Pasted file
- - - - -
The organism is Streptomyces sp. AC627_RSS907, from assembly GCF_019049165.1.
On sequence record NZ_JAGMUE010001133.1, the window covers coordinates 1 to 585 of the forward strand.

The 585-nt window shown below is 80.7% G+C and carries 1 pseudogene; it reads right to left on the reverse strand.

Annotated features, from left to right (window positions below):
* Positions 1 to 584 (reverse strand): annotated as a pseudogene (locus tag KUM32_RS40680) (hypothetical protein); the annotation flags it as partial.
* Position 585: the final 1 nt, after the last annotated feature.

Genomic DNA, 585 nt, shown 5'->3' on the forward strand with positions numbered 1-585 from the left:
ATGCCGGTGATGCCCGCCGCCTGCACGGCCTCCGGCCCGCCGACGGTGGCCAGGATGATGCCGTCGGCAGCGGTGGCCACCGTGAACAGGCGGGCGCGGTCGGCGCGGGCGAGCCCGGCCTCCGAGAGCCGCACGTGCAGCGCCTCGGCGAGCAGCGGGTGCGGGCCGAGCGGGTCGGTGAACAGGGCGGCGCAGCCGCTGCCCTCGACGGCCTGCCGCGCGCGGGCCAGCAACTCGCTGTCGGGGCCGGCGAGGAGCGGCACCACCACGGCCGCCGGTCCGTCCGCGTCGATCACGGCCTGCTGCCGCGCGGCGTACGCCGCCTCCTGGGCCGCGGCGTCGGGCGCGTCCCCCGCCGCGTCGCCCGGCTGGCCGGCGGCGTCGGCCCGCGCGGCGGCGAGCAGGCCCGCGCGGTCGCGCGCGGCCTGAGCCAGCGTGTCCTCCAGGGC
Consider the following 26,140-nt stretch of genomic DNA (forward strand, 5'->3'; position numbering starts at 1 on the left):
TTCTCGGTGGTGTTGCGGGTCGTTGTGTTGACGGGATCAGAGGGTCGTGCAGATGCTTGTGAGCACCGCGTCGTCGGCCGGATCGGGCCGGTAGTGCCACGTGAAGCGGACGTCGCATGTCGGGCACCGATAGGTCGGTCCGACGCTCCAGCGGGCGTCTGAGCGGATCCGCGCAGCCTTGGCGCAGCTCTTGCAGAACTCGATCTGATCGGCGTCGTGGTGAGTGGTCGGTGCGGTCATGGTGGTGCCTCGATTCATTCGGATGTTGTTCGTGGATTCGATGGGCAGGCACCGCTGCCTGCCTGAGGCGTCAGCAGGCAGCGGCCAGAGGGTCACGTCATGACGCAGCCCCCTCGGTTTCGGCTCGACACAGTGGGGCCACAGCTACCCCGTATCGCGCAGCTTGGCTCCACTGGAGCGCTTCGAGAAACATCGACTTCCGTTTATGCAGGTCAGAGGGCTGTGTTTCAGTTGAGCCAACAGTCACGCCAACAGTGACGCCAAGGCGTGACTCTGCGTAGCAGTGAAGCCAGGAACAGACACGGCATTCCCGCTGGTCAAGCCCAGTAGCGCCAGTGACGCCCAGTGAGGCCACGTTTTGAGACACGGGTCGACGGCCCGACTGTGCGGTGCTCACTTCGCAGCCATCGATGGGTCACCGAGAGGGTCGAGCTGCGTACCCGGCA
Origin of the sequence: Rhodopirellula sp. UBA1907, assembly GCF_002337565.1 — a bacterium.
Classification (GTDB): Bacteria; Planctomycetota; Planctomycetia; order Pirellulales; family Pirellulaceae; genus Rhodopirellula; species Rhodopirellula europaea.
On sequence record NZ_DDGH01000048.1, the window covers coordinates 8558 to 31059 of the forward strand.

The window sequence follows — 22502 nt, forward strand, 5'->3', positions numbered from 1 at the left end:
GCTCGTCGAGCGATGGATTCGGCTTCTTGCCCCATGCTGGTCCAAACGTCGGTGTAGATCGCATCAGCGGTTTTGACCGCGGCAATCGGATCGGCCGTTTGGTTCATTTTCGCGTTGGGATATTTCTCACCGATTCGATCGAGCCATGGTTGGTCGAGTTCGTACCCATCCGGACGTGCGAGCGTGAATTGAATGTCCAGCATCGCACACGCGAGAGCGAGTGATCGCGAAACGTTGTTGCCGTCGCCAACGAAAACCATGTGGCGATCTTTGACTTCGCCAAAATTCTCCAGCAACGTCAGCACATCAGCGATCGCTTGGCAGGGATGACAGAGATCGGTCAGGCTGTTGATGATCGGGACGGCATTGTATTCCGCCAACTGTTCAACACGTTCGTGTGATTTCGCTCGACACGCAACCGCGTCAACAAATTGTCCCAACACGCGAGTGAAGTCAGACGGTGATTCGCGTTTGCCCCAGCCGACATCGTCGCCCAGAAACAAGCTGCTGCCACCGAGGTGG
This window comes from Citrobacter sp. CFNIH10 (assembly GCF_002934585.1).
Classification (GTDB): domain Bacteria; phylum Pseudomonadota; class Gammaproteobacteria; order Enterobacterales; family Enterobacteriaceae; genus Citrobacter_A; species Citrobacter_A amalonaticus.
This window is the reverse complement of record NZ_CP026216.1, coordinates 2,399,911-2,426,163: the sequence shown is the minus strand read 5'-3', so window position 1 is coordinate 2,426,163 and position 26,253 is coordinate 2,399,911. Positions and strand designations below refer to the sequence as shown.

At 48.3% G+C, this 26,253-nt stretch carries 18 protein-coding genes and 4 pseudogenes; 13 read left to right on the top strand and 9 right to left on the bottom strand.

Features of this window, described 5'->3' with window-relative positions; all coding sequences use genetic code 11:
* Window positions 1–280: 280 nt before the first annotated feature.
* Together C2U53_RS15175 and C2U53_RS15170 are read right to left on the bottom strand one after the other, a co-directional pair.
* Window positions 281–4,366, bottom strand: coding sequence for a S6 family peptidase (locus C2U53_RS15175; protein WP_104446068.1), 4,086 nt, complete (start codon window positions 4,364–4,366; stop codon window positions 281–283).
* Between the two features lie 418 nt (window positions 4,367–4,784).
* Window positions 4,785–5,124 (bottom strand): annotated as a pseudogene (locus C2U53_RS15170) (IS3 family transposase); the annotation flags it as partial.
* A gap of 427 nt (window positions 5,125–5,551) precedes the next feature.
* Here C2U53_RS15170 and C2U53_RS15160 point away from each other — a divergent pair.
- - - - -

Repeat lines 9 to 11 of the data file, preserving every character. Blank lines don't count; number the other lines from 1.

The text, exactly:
Consider the following 26,140-nt stretch of genomic DNA (forward strand, 5'->3'; position numbering starts at 1 on the left):
TTCTCGGTGGTGTTGCGGGTCGTTGTGTTGACGGGATCAGAGGGTCGTGCAGATGCTTGTGAGCACCGCGTCGTCGGCCGGATCGGGCCGGTAGTGCCACGTGAAGCGGACGTCGCATGTCGGGCACCGATAGGTCGGTCCGACGCTCCAGCGGGCGTCTGAGCGGATCCGCGCAGCCTTGGCGCAGCTCTTGCAGAACTCGATCTGATCGGCGTCGTGGTGAGTGGTCGGTGCGGTCATGGTGGTGCCTCGATTCATTCGGATGTTGTTCGTGGATTCGATGGGCAGGCACCGCTGCCTGCCTGAGGCGTCAGCAGGCAGCGGCCAGAGGGTCACGTCATGACGCAGCCCCCTCGGTTTCGGCTCGACACAGTGGGGCCACAGCTACCCCGTATCGCGCAGCTTGGCTCCACTGGAGCGCTTCGAGAAACATCGACTTCCGTTTATGCAGGTCAGAGGGCTGTGTTTCAGTTGAGCCAACAGTCACGCCAACAGTGACGCCAAGGCGTGACTCTGCGTAGCAGTGAAGCCAGGAACAGACACGGCATTCCCGCTGGTCAAGCCCAGTAGCGCCAGTGACGCCCAGTGAGGCCACGTTTTGAGACACGGGTCGACGGCCCGACTGTGCGGTGCTCACTTCGCAGCCATCGATGGGTCACCGAGAGGGTCGAGCTGCGTACCCGGCA
Origin of the sequence: Rhodopirellula sp. UBA1907, assembly GCF_002337565.1 — a bacterium.